With the current lull in activity, it makes sense to look back at some of the Mavericks of the past. Dirk Nowitzki will always be the first name people think of when it comes to the 2000s Dallas Mavericks. Dirk absolutely deserves all of the recognition and credit possible, but he was not the only member of those teams.
Following the Rolando Blackman, Derek Harper and Mark Aguirre teams of the 1980s success, the Mavericks went through a rough stretch. From 1990-1991 through 1996-1997, the Mavericks went a combined 160-414. Even potentially special moments, like the drafting of future Hall of Famer Jason Kidd to combine with Jamal Mashburn and Jimmy Jackson to form the “Three Js” quickly fell into turmoil. But during the 1997 season, the Mavericks made one of the initial moves that began a turnaround.
Jason Kidd, Tony Duman and Loren Meyer were traded to the Phoenix Suns for A.C. Green, Sam Cassell and Michael Finley. Finley played the final 56 games of the season with the Mavericks averaging 16 points, 4.5 rebounds and 2.8 assists per game. Due to a quirk in scheduling he actually played 83 games between the Suns and Mavericks.
In his first full season with the team, Finley averaged 21.5 points, 5.3 rebounds, 4.9 assists and 1.6 steals per game. The points, assists and steals were team highs. He averaged a league high 41.4 minutes per game while playing every game. The durability this showed would prove to be his defining trait.
From Finley’s rookie season of 1996 through 2001, Finely never missed a game. In a 4 season stretch from 1998 to 2001, he averaged 41.7 minutes per game while taking the court every single night. This insanely heavy usage began to take its toll in the 2002 season with Finley missing the first games of his career. He missed 13 games while still playing 39.9 minutes per game. It was the last season he averaged 20 points per game with a 20.6 points per game average.
Upon finally making the playoffs in 2001, Finley continued to bear an insanely heavy load. In the first round against Utah, he was the Mavericks best player in the first series win in over a decade. He averaged 23.8 points, 6.8 rebounds, 3.0 assists and shot 43.3 percent from the floor and 44.8 percent from 3-point range while playing 45.8 minutes per game.
Dirk Nowitzki, Steve Nash and Juwan Howard also averaged over 40 minutes per game as the Mavericks decided to rely heavily on their starters. This series culminated in a Game 5 win with Michael Finley playing all 48 minutes, scoring 33 of the teams 84 points on 13-of-24 shooting. Finley also had the biggest play of the game, drawing a double team and getting the ball to Calvin Booth for a layup to win the game and the series.
The following season Finley continued to absorb an insane workload during the playoffs. He averaged 24.7 points, 6.7 rebounds and 2.3 assists while playing 46.1 minutes per game on 50 percent from the field, 50 percent from 3-point range and 93.3 percent from the free throw line in a sweep of the Minnesota Timberwolves.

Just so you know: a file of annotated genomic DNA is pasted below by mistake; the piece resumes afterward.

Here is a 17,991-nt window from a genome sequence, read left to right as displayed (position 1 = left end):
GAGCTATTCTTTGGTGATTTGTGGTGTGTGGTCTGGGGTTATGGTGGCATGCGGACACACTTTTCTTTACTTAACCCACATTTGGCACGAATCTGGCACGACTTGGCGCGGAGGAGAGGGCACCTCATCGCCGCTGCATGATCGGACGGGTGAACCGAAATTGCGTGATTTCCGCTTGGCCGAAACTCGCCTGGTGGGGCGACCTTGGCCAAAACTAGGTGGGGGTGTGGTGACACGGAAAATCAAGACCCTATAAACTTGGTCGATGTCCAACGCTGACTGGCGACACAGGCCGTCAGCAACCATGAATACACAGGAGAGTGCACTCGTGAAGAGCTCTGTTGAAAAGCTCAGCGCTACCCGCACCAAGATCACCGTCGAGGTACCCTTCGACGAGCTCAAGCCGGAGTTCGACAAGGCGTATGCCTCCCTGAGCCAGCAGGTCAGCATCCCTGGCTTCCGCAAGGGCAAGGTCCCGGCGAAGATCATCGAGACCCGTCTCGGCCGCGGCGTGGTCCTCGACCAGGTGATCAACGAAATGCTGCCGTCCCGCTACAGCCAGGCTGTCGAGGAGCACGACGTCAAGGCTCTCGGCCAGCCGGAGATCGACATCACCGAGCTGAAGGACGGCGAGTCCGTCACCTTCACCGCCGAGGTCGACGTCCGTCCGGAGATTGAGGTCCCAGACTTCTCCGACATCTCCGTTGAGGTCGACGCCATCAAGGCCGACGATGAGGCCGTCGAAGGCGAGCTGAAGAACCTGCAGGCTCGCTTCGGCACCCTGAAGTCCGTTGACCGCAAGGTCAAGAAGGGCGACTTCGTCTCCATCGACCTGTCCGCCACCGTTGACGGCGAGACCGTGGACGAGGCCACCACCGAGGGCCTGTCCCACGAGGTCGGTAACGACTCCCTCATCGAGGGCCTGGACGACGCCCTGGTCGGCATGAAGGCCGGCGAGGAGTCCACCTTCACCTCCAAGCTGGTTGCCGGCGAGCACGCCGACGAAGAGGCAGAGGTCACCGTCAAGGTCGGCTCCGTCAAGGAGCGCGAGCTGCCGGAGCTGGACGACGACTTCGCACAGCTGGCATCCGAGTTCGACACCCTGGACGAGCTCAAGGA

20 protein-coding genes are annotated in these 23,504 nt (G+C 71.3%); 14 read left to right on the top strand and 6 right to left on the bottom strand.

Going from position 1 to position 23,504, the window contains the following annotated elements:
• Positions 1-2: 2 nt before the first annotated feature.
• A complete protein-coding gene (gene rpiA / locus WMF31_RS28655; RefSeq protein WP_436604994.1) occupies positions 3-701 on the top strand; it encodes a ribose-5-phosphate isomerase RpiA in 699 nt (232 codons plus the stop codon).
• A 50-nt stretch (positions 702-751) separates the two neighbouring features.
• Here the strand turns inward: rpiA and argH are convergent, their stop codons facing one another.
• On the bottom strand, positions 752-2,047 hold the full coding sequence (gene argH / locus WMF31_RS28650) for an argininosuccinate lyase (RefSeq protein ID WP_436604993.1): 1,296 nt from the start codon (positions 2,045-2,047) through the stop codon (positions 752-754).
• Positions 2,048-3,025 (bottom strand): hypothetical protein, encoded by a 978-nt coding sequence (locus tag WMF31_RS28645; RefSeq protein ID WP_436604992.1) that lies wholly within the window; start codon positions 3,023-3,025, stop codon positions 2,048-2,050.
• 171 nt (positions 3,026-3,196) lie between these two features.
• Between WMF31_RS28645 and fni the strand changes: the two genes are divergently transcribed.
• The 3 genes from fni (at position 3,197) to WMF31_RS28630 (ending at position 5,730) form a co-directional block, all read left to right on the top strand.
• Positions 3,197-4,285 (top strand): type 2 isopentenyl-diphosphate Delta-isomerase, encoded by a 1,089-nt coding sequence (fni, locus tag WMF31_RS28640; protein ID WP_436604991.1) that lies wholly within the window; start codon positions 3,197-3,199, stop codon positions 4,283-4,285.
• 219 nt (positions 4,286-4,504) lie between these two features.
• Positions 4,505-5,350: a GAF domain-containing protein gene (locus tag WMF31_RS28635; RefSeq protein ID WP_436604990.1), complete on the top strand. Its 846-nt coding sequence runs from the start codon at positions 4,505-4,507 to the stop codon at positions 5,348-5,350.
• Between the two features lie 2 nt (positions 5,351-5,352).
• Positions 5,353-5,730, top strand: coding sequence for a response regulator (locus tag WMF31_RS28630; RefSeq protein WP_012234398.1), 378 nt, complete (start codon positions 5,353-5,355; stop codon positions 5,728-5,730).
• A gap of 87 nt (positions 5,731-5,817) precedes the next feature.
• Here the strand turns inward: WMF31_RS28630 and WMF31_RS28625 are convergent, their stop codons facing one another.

In the second round he averaged 46.7 minutes per game and averaged 24.6 points and 6.0 rebounds per game while his shooting splits fell to 44.7 percent from the field, 32.0 percent from 3-point range and 88.6 percent from the free throw line.
By the time the team was at its best and Dirk was truly ready to lead a contender, the huge minutes load had taken a toll on Finley. The once elite athlete had lost a little bit of agility. He maintained an elite vertical and was always a threat to dunk on anyone if given the ability to elevate off of two feet.
He had one last great moment up his sleeve in the 2005 playoffs versus old friend Steve Nash. In Game 1 of the second round series the Steve Nash/Amar’e Stoudemire pick and roll torched Dallas as Stoudemire exploded for 40 points and 16 rebounds. With Erick Dampier struggling with Stoudemire’s quickness, coach Avery Johnson went to a strange solution.
He placed his small forward, Finley on the Suns center, Stoudemire and lived with the result. Finley in no way locked up Stoudemire but he did contain him, holding Stoudemire to 30 points on 9-of-20 shooting. Finley scored 31 points on 12-of-18 shooting including 5-of-6 from 3-point range. It was one last example of Finley doing his absolute best of what was asked of him, no matter how difficult.
In the summer of 2005 he was waived using the amnesty provision in order to prevent luxury tax penalties. He chose to sign with the San Antonio Spurs and won a title as a bench player. He was more than just a bit part as he averaged double figures in scoring in each of the first three rounds. He hung on through the 2010 season, which he finished up with Boston.
Finley will not make the hall of fame, but he was an incredibly fun player to root for. He did absolutely everything right. Teammates and fans could count on him to show up every night and do anything asked of him to the best of his ability. If he can help the Mavericks find players like himself, he will be a fantastic executive.
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